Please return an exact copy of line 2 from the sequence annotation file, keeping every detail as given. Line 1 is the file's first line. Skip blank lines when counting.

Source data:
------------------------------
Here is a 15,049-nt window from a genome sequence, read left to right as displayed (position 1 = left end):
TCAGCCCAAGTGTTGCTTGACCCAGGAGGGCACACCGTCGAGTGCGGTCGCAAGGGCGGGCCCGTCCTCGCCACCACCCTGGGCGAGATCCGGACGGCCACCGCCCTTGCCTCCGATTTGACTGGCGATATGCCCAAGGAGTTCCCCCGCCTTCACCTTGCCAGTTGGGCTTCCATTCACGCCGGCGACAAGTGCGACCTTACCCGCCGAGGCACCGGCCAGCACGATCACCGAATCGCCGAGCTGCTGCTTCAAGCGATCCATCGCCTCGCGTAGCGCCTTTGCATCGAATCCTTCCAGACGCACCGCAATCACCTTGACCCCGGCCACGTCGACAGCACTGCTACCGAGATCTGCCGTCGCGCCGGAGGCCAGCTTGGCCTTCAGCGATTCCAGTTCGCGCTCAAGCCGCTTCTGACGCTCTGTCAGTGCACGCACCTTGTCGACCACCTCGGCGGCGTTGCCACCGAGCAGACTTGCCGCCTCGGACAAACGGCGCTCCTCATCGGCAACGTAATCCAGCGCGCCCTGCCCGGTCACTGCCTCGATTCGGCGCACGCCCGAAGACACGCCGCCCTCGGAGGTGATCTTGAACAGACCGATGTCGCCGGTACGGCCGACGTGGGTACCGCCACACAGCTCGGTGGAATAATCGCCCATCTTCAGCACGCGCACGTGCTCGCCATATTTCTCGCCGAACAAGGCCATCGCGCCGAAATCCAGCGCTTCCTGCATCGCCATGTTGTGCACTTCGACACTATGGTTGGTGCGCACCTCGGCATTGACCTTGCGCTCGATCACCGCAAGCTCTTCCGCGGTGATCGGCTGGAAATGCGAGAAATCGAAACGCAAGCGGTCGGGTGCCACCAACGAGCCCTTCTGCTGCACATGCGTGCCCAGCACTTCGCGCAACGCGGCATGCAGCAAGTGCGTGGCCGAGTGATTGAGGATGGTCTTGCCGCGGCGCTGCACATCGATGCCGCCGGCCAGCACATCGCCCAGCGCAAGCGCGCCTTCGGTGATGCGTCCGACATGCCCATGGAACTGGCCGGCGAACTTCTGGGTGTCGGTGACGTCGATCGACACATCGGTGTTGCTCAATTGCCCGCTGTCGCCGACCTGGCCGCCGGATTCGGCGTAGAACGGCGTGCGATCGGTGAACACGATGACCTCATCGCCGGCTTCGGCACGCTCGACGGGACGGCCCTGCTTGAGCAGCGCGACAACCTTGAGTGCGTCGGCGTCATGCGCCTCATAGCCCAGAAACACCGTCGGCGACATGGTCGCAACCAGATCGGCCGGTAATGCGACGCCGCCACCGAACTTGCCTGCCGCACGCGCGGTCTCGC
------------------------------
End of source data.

TCAGCCCAAGTGTTGCTTGACCCAGGAGGGCACACCGTCGAGTGCGGTCGCAAGGGCGGGCCCGTCCTCGCCACCACCCTGGGCGAGATCCGGACGGCCACCGCCCTTGCCTCCGATTTGACTGGCGATATGCCCAAGGAGTTCCCCCGCCTTCACCTTGCCAGTTGGGCTTCCATTCACGCCGGCGACAAGTGCGACCTTACCCGCCGAGGCACCGGCCAGCACGATCACCGAATCGCCGAGCTGCTGCTTCAAGCGATCCATCGCCTCGCGTAGCGCCTTTGCATCGAATCCTTCCAGACGCACCGCAATCACCTTGACCCCGGCCACGTCGACAGCACTGCTACCGAGATCTGCCGTCGCGCCGGAGGCCAGCTTGGCCTTCAGCGATTCCAGTTCGCGCTCAAGCCGCTTCTGACGCTCTGTCAGTGCACGCACCTTGTCGACCACCTCGGCGGCGTTGCCACCGAGCAGACTTGCCGCCTCGGACAAACGGCGCTCCTCATCGGCAACGTAATCCAGCGCGCCCTGCCCGGTCACTGCCTCGATTCGGCGCACGCCCGAAGACACGCCGCCCTCGGAGGTGATCTTGAACAGACCGATGTCGCCGGTACGGCCGACGTGGGTACCGCCACACAGCTCGGTGGAATAATCGCCCATCTTCAGCACGCGCACGTGCTCGCCATATTTCTCGCCGAACAAGGCCATCGCGCCGAAATCCAGCGCTTCCTGCATCGCCATGTTGTGCACTTCGACACTATGGTTGGTGCGCACCTCGGCATTGACCTTGCGCTCGATCACCGCAAGCTCTTCCGCGGTGATCGGCTGGAAATGCGAGAAATCGAAACGCAAGCGGTCGGGTGCCACCAACGAGCCCTTCTGCTGCACATGCGTGCCCAGCACTTCGCGCAACGCGGCATGCAGCAAGTGCGTGGCCGAGTGATTGAGGATGGTCTTGCCGCGGCGCTGCACATCGATGCCGCCGGCCAGCACATCGCCCAGCGCAAGCGCGCCTTCGGTGATGCGTCCGACATGCCCATGGAACTGGCCGGCGAACTTCTGGGTGTCGGTGACGTCGATCGACACATCGGTGTTGCTCAATTGCCCGCTGTCGCCGACCTGGCCGCCGGATTCGGCGTAGAACGGCGTGCGATCGGTGAACACGATGACCTCATCGCCGGCTTCGGCACGCTCGACGGGACGGCCCTGCTTGAGCAGCGCGACAACCTTGAGTGCGTCGGCGTCATGCGCCTCATAGCCCAGAAACACCGTCGGCGACATGGTCGCAACCAGATCGGCCGGTAATGCGACGCCGCCACCGAACTTGCCTGCCGCACGCGCGGTCTCGC